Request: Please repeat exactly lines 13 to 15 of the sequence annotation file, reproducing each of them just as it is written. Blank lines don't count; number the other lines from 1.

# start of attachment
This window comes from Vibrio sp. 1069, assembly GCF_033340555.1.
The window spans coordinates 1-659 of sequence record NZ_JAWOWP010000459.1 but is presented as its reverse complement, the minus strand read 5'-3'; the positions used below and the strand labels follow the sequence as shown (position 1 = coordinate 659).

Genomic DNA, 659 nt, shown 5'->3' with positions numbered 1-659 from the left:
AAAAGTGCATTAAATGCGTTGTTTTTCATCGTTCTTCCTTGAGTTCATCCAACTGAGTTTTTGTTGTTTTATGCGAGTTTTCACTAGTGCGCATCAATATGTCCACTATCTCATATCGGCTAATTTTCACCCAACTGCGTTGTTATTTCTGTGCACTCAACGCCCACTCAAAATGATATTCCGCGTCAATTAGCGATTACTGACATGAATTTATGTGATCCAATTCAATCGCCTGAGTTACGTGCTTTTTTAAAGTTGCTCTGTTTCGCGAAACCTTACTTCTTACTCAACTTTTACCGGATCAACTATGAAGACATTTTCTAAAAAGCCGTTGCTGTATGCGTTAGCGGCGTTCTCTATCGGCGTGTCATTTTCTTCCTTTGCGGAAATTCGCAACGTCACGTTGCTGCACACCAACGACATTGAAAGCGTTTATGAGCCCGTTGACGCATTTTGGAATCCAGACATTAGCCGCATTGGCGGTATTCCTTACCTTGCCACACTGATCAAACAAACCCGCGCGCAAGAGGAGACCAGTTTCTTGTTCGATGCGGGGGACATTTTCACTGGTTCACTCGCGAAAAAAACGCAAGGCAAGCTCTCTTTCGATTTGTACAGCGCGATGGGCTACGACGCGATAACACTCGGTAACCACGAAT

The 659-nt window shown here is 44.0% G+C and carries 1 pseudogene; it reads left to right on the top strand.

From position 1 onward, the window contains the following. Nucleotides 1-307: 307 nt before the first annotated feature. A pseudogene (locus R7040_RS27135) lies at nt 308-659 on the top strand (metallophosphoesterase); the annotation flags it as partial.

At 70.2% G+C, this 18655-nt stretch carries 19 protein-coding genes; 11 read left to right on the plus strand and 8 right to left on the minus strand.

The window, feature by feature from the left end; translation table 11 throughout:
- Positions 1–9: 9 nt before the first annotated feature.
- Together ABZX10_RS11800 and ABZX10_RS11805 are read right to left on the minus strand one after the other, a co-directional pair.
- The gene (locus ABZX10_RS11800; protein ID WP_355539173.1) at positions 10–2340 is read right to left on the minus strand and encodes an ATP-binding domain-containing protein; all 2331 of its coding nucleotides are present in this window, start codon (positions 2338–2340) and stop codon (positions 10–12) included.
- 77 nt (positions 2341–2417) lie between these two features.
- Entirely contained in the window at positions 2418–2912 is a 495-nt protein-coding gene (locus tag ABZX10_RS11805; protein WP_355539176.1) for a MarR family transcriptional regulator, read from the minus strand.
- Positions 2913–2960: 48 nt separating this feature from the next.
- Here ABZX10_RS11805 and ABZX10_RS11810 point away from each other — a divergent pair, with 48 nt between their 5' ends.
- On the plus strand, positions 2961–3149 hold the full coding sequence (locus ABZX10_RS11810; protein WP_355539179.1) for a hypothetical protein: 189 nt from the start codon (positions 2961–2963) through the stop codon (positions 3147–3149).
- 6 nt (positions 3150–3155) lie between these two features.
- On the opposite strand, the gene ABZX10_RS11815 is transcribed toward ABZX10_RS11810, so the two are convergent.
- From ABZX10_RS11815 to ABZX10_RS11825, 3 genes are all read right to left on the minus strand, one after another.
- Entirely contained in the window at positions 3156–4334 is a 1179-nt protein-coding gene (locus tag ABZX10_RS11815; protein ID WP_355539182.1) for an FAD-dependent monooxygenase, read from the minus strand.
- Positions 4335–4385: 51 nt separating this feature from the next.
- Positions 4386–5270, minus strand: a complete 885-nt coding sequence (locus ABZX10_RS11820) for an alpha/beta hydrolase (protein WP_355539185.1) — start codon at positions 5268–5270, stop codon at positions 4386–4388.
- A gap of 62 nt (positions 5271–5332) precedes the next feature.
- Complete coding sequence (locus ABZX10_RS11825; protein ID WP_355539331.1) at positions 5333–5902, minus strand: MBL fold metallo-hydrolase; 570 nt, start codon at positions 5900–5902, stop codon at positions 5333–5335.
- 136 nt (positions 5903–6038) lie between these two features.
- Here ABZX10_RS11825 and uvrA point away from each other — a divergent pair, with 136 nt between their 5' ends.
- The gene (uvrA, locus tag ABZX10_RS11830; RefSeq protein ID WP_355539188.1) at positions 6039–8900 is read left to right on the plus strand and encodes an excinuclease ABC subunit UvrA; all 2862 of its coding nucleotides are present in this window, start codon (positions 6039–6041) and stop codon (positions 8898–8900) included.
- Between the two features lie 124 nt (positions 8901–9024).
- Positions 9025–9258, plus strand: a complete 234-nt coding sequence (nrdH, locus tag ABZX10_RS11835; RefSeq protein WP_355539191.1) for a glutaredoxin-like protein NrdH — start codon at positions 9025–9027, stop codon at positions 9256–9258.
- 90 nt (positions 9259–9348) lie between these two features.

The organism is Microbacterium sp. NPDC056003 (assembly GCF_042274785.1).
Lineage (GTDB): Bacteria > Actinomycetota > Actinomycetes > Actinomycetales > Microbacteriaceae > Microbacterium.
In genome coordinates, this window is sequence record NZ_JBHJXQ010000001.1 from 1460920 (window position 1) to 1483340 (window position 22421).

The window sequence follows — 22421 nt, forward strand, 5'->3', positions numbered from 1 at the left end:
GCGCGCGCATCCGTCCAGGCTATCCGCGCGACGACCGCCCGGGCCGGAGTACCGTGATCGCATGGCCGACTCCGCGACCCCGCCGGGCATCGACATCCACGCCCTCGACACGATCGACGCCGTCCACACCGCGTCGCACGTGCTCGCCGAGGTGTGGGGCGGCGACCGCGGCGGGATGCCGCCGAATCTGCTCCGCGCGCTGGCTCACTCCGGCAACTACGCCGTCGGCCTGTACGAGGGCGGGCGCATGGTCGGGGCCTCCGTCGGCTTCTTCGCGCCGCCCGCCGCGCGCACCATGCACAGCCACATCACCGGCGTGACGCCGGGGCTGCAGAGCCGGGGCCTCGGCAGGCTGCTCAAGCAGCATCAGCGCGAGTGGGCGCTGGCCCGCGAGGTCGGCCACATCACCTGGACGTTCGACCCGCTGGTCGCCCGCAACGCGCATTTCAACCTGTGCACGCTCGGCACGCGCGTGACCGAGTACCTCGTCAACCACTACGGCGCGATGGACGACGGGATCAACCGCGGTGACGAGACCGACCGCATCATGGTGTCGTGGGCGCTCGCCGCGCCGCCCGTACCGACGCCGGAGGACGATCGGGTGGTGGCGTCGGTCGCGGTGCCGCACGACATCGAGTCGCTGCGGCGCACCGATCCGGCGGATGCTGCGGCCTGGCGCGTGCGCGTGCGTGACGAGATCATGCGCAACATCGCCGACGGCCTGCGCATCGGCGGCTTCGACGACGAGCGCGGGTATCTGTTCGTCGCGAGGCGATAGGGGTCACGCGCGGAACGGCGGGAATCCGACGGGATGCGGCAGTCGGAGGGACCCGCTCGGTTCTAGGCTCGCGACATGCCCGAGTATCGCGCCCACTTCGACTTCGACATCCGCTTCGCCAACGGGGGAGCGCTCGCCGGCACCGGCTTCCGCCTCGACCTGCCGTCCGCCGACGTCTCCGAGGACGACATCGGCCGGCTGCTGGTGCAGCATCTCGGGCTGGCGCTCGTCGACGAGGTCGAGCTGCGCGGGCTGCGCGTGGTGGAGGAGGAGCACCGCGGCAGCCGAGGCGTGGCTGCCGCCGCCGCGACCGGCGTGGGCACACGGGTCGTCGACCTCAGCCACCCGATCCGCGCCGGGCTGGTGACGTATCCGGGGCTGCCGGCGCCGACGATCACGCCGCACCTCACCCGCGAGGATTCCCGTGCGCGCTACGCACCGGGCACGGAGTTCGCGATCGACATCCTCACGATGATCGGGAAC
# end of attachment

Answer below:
- Entirely contained in the window at positions 2418–2912 is a 495-nt protein-coding gene (locus tag ABZX10_RS11805; protein WP_355539176.1) for a MarR family transcriptional regulator, read from the minus strand.
- Positions 2913–2960: 48 nt separating this feature from the next.
- Here ABZX10_RS11805 and ABZX10_RS11810 point away from each other — a divergent pair, with 48 nt between their 5' ends.